What is the Right Water Heater Temperature?
You probably don’t think too much about your water heater, unless you take a shower and run out of hot water. Or worse, if the water is too hot and causes scalding. You can adjust the temperature of your water heater, but should you?
While you may think water heaters have a standard recommended temperature, it’s not that simple. Some manufacturers factory-set their water heaters at 120°F (49°C), while others are set to a default 140°F (60°C). The Department of Energy recommends setting a water heater to 120 degrees to save on energy costs, and the Consumer Product Safety Commission advises the same temperature to prevent scalding. OSHA (the Occupational Safety and Health Administration) recommends setting the temperature to at least 122 degrees to help prevent the growth of harmful bacteria.
Should I Change the Water Heater Temperature?
There are several factors you may want to consider to determine the most appropriate water heater temperature for your home:
- Energy efficiency
Hot Water Kills Harmful Pathogens
Legionella, the bacteria that causes Legionnaires' disease, can become a health concern when it grows in home water systems. Water heaters maintained below 140 degrees and that contain scale and sediment may foster Legionella growth, according to OSHA. Luckily, most healthy people exposed to Legionella do not get sick, but before you decide to turn up the temperature dial on your water heater, read on.
Hot Water Can Scald
Hot tap water is a primary cause of burn injuries and deaths. Scald burns can be a real hazard, especially if you have young children or senior adults in the home. These two age groups are at the highest risk for scalds: Young children, because their skin is thinner, and the elderly because they can be less sensitive to temperature and may be slower to respond to scalding water.
The CPSC warns that adults may suffer third-degree burns if exposed to 150-degree water for as little as two seconds. Burns can also occur with a six-second exposure to 140-degree water or with a 30-second exposure to 130-degree water. Even if the temperature is 120 degrees, a five-minute exposure could result in third-degree burns.
Minimize Risk with Anti-Scald Devices
So how do you negotiate the opposing risks of bacteria growth and potential scalding? Newer homes typically have anti-scald devices, but if you live in an older home, you can add anti-scald guards and devices to showerheads and tub spouts to help avoid dangerously hot water. Talk to a plumber about installing a thermostatic mixing valve (also called tempering or anti-scald valve) that limits the max temperature coming out of your water heater.
Will Changing the Water Heater Temperature Save Money?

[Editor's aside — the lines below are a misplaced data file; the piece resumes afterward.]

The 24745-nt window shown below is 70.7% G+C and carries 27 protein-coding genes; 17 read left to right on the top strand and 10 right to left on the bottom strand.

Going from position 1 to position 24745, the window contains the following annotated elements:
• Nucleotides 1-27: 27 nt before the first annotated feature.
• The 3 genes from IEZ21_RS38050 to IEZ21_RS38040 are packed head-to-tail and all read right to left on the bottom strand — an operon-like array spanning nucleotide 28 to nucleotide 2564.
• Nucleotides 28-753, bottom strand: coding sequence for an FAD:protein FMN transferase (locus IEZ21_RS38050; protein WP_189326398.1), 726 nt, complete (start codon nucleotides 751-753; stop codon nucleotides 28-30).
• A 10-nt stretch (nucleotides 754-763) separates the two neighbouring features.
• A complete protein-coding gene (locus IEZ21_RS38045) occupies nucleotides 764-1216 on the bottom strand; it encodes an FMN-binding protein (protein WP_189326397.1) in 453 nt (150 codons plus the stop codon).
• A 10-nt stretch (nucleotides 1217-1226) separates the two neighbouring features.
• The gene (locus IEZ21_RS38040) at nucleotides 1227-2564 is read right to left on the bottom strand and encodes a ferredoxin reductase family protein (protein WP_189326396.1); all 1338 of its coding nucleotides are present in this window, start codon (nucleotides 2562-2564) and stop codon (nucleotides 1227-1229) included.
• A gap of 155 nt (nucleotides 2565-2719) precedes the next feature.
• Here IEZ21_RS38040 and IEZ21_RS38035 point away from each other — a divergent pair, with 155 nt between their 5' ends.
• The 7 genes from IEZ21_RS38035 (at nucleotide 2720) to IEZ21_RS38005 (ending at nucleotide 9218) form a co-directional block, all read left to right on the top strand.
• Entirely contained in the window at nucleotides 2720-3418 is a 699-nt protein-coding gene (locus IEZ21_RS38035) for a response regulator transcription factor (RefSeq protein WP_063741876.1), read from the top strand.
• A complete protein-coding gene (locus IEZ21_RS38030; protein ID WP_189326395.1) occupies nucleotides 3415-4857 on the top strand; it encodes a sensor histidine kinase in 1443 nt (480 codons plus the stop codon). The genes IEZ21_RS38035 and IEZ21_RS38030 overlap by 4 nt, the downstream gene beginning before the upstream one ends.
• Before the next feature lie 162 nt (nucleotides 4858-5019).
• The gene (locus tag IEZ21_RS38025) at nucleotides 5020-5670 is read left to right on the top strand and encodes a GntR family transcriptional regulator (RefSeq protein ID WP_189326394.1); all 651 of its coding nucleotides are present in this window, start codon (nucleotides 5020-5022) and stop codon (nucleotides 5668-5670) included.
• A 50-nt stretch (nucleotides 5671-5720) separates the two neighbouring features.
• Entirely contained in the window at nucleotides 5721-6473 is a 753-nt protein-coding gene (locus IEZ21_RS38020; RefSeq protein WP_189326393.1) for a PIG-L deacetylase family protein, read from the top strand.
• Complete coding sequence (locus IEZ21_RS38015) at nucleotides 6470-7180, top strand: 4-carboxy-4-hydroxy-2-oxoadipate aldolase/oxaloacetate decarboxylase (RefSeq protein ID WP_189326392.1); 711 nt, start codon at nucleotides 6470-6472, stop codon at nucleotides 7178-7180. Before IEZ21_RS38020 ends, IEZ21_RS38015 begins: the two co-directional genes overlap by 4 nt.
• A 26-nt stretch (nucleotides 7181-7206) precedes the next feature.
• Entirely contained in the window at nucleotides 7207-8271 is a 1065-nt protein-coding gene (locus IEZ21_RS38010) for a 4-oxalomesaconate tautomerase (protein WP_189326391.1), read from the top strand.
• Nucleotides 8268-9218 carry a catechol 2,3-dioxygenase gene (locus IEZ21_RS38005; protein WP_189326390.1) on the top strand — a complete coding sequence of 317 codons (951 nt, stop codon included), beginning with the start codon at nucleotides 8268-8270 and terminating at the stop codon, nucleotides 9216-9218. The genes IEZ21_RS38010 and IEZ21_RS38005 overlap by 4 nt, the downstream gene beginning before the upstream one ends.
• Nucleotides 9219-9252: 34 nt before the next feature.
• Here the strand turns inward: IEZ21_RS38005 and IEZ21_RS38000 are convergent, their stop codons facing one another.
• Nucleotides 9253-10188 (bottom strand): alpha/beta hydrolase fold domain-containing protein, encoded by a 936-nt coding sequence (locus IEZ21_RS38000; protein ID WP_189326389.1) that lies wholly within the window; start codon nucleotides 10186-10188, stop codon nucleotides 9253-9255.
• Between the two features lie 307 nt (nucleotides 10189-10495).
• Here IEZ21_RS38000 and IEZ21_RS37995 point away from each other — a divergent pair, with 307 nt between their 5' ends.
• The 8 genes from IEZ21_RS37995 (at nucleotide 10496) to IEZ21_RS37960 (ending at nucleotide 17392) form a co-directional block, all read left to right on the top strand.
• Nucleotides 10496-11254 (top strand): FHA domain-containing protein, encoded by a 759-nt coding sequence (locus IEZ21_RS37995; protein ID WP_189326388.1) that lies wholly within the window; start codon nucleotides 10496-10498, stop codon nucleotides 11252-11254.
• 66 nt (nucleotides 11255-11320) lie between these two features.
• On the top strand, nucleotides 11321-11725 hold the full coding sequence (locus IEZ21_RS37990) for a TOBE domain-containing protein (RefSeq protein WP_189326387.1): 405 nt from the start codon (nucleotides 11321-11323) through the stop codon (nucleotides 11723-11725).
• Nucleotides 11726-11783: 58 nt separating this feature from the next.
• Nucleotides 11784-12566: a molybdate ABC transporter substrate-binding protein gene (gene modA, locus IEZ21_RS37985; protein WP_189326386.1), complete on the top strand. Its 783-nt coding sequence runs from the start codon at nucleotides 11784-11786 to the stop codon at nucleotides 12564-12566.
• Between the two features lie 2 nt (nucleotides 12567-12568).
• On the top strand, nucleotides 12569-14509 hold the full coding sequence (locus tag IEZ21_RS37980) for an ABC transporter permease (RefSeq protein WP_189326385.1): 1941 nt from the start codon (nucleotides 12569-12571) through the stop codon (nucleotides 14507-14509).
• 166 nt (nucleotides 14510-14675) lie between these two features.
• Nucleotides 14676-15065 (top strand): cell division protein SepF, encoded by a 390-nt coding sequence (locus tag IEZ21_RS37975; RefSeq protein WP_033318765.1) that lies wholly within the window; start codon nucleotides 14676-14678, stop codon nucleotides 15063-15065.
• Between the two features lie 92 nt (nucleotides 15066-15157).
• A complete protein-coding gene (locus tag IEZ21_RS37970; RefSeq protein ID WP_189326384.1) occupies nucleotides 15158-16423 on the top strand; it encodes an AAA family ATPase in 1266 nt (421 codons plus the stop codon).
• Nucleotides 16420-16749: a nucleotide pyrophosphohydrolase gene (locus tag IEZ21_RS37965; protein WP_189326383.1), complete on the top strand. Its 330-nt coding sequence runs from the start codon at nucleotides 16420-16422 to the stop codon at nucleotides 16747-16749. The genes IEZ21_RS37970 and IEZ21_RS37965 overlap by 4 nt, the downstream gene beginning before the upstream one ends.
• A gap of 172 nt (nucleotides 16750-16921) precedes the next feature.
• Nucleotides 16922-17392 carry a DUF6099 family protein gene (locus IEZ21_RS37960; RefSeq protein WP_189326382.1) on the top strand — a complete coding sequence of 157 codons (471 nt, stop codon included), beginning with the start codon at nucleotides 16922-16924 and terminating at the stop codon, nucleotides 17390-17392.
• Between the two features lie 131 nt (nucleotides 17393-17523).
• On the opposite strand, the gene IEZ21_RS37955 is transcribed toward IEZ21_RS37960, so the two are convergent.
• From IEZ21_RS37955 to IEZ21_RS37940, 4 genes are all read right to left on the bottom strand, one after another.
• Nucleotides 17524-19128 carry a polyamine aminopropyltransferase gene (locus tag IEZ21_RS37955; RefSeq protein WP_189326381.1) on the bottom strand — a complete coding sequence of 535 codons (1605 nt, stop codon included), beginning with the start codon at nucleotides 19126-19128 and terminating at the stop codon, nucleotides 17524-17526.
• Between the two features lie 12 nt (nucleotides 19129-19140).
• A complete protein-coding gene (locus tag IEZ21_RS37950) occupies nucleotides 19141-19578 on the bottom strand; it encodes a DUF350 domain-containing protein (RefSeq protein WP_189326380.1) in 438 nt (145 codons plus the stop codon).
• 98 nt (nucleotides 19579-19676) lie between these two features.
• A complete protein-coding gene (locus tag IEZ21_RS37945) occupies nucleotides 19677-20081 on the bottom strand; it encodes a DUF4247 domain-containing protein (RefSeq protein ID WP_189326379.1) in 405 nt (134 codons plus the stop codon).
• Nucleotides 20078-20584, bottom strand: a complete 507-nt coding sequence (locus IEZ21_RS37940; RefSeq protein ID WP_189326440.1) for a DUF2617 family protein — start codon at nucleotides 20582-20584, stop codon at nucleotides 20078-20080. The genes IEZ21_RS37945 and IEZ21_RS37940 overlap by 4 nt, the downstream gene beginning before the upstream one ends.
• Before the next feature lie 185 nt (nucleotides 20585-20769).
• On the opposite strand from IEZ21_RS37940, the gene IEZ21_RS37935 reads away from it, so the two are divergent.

The temperature at which you set your water heater can definitely make a difference in your home energy bill.
The water heater is one of the largest single costs on a home energy bill, with estimates ranging from 17 to more than 25 percent of your monthly energy costs.
According to the Energy Department, turning down your water heater temperature significantly reduces the costs of standby losses – heat lost from the water heater into the surrounding area. Set at 140 degrees or more, your water heater can waste anywhere from $36 to $61 annually in standby heat losses. More savings can be had by using a lower temperature for tasks including clothes washing, taking showers, and dishwashing. The Energy Department estimates these consumption savings may amount to more than $400 per year.
What is My Water Heater Temperature?
On most tank water heaters, and some tankless, you won’t be able to tell the temperature just by looking at the temperature dial, as most are simply marked from “Low” to “Hot” (or “Very Hot.”) If you have your water heater manual, the default temperature should be noted. If not, simply search the internet for the brand and type of water heater and its “default temperature.”
However, the water heater’s default temperature isn’t necessarily the temperature that is coming out of your taps. To be safe, check your tap water temperature.
How to Check Your Tap Water Temperature
- Do not use your hot water for at least two hours before testing. If you have a tankless water heater, you can skip this step.
- Let the hot water run for at least three minutes. Test the temperature with a candy, meat, or water thermometer.
- Adjust the temperature on your water heater thermostat. Repeat steps 2 and 3 until you reach the desired temperature.
- Wait a full day to allow the water temperature to change, then test again. You can skip this step for a tankless water heater.
Pro Tip: When you find the temperature you want, mark the spot on your water heater's temperature dial with a permanent marker.
Find the Right Water Heater Temperature
The “right” temperature for your water heater is really an individual one – for your own level of comfort, any safety concerns, your monthly bill, and energy efficiency concerns.
Home Warranty Coverage for Water Heaters
Regular maintenance of your water heater can help prevent breakdowns and may even extend the life of the unit.
The most diligent care, however, may not be enough to prevent a problem with your water heater. A home warranty can protect your budget from unexpected repair or replacement costs when appliances like your water heater stop working. Learn about the many other appliances and home systems you can cover with a home warranty plan, or get a quote today.